Uncontested EngSoc presidential candidate campaigns on student engagement

Spencer Lee hopes to make transparency his priority

Engineering Society Presidential Candidate Spencer Lee.
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Spencer Lee, Sci ‘21, wants Queen’s engineers to know what their Society stands for.

As the sole presidential candidate running in the Society’s elections, Lee has structured his platform around increasing student trust and involvement with the Engineering Society, as well as ensuring the Society itself supports its volunteers.

A third-year student studying Engineering Physics, Lee has held a variety of positions within the Engineering Society. He believes his diverse experiences allow him to view the Society from various perspectives and see how the different directorships and portfolios within the Society function as a unit.

In past years, Lee has held the position of Mental Health Representative underneath the Director of Social Issues. Currently, Lee is the EngEvents chair underneath the Director of Events, and is part of the class of 2021’s executive team. He has also worked with the Queen’s Space Conference and is the Events Manager for the Director of Social Issues.

In an interview with The Journal, Lee said he sees a lack of student involvement as one of the primary issues the Engineering Society is facing today, and suggested increased transparency and community-building as the best way to develop a stronger relationship between Engineering students and their Society.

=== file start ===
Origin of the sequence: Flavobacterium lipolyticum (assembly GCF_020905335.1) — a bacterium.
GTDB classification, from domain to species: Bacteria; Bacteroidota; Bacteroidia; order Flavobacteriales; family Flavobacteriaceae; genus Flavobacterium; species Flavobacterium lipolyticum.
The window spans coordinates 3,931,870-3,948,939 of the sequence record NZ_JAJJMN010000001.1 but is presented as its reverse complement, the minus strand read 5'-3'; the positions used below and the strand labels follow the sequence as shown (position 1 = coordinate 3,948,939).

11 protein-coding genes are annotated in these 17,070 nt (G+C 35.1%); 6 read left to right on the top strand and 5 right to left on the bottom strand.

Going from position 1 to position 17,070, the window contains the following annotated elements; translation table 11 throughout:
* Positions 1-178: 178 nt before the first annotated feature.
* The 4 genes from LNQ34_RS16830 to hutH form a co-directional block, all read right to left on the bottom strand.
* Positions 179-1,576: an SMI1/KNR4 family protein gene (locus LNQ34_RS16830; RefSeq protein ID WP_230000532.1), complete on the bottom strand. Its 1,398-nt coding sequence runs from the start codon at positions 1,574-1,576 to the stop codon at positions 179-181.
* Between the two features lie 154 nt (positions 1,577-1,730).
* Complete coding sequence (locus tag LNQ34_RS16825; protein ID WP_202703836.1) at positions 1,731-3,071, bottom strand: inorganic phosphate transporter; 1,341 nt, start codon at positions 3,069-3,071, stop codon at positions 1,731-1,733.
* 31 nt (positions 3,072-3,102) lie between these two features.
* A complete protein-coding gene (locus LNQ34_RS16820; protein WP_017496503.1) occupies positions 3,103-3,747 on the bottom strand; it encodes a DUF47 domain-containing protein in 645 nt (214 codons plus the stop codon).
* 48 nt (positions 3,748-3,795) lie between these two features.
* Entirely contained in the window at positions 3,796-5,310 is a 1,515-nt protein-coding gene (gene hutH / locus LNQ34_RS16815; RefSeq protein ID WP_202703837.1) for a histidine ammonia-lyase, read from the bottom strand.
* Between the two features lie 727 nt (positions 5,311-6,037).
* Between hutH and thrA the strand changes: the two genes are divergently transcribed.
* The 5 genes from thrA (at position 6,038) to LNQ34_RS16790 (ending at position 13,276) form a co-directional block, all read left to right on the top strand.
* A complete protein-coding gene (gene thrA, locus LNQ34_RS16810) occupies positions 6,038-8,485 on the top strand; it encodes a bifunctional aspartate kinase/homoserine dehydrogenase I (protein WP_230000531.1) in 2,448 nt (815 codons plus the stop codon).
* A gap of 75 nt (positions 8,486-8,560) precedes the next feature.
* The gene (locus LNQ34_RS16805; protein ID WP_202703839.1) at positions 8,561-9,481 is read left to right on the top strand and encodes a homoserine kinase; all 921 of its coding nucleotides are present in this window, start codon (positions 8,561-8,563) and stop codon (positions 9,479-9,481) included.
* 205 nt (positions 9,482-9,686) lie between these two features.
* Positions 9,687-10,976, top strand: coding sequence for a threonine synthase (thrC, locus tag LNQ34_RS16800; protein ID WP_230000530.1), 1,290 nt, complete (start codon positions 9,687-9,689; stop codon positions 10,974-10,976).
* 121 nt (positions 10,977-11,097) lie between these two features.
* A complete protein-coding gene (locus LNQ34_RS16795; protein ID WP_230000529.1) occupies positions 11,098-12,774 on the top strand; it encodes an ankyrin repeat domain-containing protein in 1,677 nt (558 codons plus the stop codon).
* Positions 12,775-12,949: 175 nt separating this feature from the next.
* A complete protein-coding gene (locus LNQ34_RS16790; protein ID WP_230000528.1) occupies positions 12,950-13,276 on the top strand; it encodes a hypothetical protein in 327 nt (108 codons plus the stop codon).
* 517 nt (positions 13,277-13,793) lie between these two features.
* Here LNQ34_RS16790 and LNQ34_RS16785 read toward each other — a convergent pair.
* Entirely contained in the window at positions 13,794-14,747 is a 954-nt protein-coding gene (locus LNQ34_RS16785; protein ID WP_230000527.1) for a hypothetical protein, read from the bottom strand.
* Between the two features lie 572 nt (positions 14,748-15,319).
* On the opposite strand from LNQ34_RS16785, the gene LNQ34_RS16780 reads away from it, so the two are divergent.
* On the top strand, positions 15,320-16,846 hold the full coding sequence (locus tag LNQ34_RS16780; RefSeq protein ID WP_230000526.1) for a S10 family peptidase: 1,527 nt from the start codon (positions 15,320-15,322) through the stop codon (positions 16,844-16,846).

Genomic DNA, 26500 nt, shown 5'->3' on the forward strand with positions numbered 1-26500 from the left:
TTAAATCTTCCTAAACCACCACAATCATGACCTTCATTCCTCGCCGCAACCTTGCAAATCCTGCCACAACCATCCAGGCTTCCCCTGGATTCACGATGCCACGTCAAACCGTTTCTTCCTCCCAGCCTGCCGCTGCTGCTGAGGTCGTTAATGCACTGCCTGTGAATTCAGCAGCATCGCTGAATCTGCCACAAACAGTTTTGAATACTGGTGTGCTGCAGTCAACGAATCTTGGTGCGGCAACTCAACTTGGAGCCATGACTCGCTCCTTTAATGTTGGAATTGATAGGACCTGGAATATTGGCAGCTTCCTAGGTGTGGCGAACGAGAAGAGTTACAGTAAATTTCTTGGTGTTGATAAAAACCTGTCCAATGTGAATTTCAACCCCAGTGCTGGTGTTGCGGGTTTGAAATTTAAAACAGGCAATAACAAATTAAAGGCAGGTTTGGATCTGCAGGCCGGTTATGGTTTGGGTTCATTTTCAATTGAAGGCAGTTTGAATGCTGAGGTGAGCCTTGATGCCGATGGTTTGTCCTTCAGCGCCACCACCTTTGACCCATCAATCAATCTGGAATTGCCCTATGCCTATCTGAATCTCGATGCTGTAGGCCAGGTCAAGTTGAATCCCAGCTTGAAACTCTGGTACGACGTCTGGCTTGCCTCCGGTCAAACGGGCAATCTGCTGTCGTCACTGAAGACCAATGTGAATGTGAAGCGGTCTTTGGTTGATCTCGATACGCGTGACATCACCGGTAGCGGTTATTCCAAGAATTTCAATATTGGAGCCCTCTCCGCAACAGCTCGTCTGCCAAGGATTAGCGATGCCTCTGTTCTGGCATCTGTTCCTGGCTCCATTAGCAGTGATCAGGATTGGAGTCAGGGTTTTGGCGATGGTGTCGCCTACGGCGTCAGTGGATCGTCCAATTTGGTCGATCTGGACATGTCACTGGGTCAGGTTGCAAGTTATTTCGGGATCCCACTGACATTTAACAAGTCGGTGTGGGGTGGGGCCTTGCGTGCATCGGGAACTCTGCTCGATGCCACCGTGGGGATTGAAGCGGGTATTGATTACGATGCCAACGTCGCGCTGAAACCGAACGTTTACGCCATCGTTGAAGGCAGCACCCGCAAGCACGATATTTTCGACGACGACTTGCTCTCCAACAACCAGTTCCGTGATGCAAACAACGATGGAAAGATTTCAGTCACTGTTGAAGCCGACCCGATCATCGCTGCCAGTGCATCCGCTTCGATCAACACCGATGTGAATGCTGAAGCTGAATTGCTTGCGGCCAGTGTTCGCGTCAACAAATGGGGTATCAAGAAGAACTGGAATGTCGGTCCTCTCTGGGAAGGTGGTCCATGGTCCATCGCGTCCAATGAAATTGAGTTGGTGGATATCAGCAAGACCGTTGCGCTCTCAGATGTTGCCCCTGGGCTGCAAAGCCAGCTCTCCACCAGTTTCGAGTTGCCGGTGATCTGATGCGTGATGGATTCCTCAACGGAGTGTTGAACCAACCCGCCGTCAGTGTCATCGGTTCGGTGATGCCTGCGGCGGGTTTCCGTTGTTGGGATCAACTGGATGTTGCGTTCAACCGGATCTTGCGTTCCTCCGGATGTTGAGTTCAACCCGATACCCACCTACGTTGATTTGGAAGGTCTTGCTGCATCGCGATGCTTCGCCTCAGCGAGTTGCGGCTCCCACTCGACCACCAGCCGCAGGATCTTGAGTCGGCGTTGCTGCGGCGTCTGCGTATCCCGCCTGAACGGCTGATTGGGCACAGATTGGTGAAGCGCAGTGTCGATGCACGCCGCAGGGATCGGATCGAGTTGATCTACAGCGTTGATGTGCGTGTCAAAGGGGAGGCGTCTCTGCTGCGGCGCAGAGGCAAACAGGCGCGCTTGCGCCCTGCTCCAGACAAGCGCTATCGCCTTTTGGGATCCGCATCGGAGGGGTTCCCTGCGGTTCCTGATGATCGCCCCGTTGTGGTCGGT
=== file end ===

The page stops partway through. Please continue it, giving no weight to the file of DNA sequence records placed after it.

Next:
“I want the doors to be open, and all engineering students to understand what it is EngSoc does and how its bettering life for students,” Lee said.

He suggested reinvigorating recruitment methods aimed at drawing student volunteers, focusing more on the skills that students can gain from taking on management roles within the society. Additionally, Lee wants to advocate for a change to the Engineering Society management structure to reduce the burden placed on students in leadership roles, who are often encouraged to extend the length of their degree to allot adequate time to their EngSoc position.

In light of cuts to the Society’s budget as a result of the Student Choice Initiative, Lee referenced the current executive team’s response, based heavily in community-building, as an example to follow.

“In my mind, EngSoc stands for a community. It’s able to connect students with each other,” he said.

Lee is confident extending that community feeling to Engineering students and ensuring they’re aware of the work the Society does will give them the resources they need to make informed decisions about why the Society deserves support.

 

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